Combining mouse gene knockout technologies with comparative gene mapping inferences has also led to some extremely valuable advances in assessing human gene function. One vivid example of interactive comparative insight involved the role of chemokine receptors in the pathogenesis of human immunodeficiency virus–acquired immunodeficiency syndrome (HIV-AIDS). Originally characterized in mice, gene families encoding chemokines (n = 60 loci) and chemokine receptors (n = 16 loci) were shown to play a pivotal role in healing abrasions and inflammations (32). In 1996, a series of cell biology and virology advances demonstrated that two human chemokine receptors, CCR5 and CXCR4, served as requisite entry portals for HIV-1 infection of T lymphocytes (33). Only very rare and innocuous polymorphisms were discovered in the humanCXCR4 gene (34), but a large and rather common deletion mutation (32 bp) in the human CCR5 receptor gene (CCR5-Δ32) effectively blocks HIV-1 infection in exposed individuals who are homozygous for the variant by eliminating the required HIV-1 receptor (35).CCR5-Δ32/Δ32 homozygotes have no apparent genetic disease in spite of their complete loss of CCR5 receptors on lymphocyte cell surfaces (35). Why the difference in mutational occurrence in the two genes? Mouse knockouts of CXCR4 are embryonic lethals, because the CXCR4 chemokine binding functionality is unique and essential (36). The essential aspect of the human CXCR4 gene function would explain the absence of disruptive CXCR4 mutations. In contrast, mice with CCR5 knockouts are rather healthy, because like the human homolog, the signaling function ofCCR5 (in response to chemokine ligands RANTES, MIP1α, and MIP1β) is redundant in the mammalian genome, so that human and mouseCCR5 knockouts are functionally compensated and healthy (32, 35, 37). The dispensability of both human and mouse CCR5 make it an attractive object for AIDS therapy development (38).

Within the next few years, the entire sequence of both the mouse and human genomes will be determined, appreciably expanding the potential for comparative inference (3, 39). As this occurs, an era of functional genomics will use rodent models extensively, both to identify candidate genes for analogous functions and to define their interaction with other genes in the context of mutation, environment, infectious disease, toxins, age, sex, and other cofactors that contribute to human phenotypes. Nearly every human gene has a mouse homolog (known exceptions are some Y-chromosome analogs that are present in either human or mouse but not in both species) (40). This means that mouse homologs of virtually all human genes will one day be amenable to polymorphism discovery, to mutation by knockout, to transgenesis, and to medical intervention trials.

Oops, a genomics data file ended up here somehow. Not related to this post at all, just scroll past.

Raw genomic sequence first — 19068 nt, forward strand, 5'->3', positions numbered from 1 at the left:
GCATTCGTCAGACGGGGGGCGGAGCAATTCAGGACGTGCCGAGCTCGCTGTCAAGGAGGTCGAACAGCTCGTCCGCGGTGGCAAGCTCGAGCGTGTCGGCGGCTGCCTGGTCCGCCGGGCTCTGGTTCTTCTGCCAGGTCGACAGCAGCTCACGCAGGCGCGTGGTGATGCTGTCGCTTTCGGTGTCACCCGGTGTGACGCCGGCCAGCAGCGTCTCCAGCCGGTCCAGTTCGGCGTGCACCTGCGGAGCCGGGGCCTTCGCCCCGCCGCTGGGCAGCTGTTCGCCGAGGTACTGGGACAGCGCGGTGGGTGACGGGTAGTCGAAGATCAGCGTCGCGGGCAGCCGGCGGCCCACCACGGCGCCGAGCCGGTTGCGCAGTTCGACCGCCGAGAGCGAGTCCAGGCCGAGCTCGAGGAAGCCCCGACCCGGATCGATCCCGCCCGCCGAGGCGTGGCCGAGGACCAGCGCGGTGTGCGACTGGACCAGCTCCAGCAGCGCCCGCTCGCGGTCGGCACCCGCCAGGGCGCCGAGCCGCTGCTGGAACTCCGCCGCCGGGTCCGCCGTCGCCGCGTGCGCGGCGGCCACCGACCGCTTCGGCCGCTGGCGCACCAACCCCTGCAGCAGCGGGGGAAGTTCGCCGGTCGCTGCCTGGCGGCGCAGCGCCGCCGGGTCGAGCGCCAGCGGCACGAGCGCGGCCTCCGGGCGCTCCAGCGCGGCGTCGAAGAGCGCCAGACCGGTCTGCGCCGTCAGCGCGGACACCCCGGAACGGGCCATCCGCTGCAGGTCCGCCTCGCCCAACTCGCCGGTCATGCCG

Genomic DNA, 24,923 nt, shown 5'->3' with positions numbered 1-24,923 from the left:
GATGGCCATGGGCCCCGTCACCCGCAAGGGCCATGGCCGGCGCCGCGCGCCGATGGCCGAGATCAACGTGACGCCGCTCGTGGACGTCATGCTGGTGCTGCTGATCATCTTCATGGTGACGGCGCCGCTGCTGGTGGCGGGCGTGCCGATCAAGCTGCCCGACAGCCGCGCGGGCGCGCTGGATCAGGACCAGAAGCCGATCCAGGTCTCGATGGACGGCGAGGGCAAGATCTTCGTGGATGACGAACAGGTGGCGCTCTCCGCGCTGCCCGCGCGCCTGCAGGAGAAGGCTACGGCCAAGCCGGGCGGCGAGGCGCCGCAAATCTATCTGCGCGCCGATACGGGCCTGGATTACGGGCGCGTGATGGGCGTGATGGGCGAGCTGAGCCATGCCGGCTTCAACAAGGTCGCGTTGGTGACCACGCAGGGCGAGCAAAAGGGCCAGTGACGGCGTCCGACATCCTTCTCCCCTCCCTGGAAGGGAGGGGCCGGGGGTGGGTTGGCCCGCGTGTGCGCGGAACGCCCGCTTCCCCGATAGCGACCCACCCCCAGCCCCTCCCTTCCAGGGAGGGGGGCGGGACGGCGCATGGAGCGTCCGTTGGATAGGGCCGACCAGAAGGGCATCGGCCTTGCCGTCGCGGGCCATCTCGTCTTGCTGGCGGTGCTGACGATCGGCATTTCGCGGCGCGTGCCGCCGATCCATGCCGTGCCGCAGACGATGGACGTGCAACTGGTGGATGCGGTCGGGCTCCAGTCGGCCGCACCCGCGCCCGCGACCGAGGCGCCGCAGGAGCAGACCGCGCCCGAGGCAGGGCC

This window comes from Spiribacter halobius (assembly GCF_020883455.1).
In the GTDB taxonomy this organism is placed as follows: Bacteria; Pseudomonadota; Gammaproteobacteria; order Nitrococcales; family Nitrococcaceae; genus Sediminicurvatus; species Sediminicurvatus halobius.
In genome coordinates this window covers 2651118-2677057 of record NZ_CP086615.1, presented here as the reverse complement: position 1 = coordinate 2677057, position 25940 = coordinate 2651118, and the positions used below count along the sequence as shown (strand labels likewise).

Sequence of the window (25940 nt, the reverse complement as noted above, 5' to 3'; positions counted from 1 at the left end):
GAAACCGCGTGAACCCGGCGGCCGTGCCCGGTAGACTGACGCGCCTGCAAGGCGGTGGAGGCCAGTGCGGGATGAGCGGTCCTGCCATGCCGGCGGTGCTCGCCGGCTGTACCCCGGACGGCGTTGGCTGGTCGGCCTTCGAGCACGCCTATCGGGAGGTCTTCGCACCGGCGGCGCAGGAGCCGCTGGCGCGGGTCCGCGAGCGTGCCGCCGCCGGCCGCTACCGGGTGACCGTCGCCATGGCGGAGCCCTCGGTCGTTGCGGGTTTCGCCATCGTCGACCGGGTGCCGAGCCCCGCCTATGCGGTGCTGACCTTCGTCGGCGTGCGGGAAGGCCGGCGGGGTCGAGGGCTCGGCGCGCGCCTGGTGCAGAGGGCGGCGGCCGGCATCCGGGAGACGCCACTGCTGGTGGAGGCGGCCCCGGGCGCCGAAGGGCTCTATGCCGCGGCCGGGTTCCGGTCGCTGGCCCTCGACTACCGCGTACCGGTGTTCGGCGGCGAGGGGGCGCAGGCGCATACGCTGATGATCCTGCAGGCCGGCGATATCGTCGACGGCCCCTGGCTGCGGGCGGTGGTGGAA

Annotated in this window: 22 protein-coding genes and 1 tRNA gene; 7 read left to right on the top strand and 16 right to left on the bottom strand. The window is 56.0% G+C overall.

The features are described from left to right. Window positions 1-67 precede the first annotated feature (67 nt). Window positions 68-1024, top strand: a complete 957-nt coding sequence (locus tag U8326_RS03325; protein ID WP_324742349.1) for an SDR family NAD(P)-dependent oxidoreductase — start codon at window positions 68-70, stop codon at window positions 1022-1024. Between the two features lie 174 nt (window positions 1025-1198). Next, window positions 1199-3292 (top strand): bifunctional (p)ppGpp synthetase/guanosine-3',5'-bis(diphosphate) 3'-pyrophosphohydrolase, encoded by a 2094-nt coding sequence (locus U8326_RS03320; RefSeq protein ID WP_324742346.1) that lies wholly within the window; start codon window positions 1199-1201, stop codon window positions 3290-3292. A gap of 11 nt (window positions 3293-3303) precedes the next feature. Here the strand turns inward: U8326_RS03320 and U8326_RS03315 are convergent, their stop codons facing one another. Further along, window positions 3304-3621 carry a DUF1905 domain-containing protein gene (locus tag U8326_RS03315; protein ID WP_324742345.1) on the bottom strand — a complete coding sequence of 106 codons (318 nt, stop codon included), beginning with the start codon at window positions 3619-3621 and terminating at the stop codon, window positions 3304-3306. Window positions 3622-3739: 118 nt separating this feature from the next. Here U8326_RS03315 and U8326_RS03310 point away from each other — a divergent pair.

Mapping Agricultural Mammals

Aggressive genome projects on agriculturally important animal species [cattle, pig, sheep, horse, and chicken (Table 1)] have already yielded powerful tools for assessing genes that specify hereditary disorders; infectious disease resistance; breed-specific quantitative trait loci (QTLs); and phenotypes of agricultural relevance, termed economic trait loci (ETLs) (41). Genetic identification and tracking of ETLs in animal pedigrees have considerable import for livestock improvement and production. Early maps for farm animals emphasized type II STR markers, because they were informative in pedigrees segregating disease or ETLs (12,42). It soon became clear that the addition of type I comparative anchor loci that provided cross-reference to the gene-rich mouse and human maps was not only helpful but critical (6,8). The benefit comes because type 1–based anchor maps allow “comparative candidate positional cloning” (41), a three-step gene identification strategy that (i) assesses the linkage of an animal variant phenotype to a specific chromosomal position; (ii) identifies responsible candidate genes in that region by inspecting the homologous region of the human and mouse gene maps using comparative anchor (type I) loci as landmarks to demarcate chromosomal regions; (iii) identifies and genotypes type III SNP markers in or around the candidate loci and tests for association (or not) of these with the phenotype.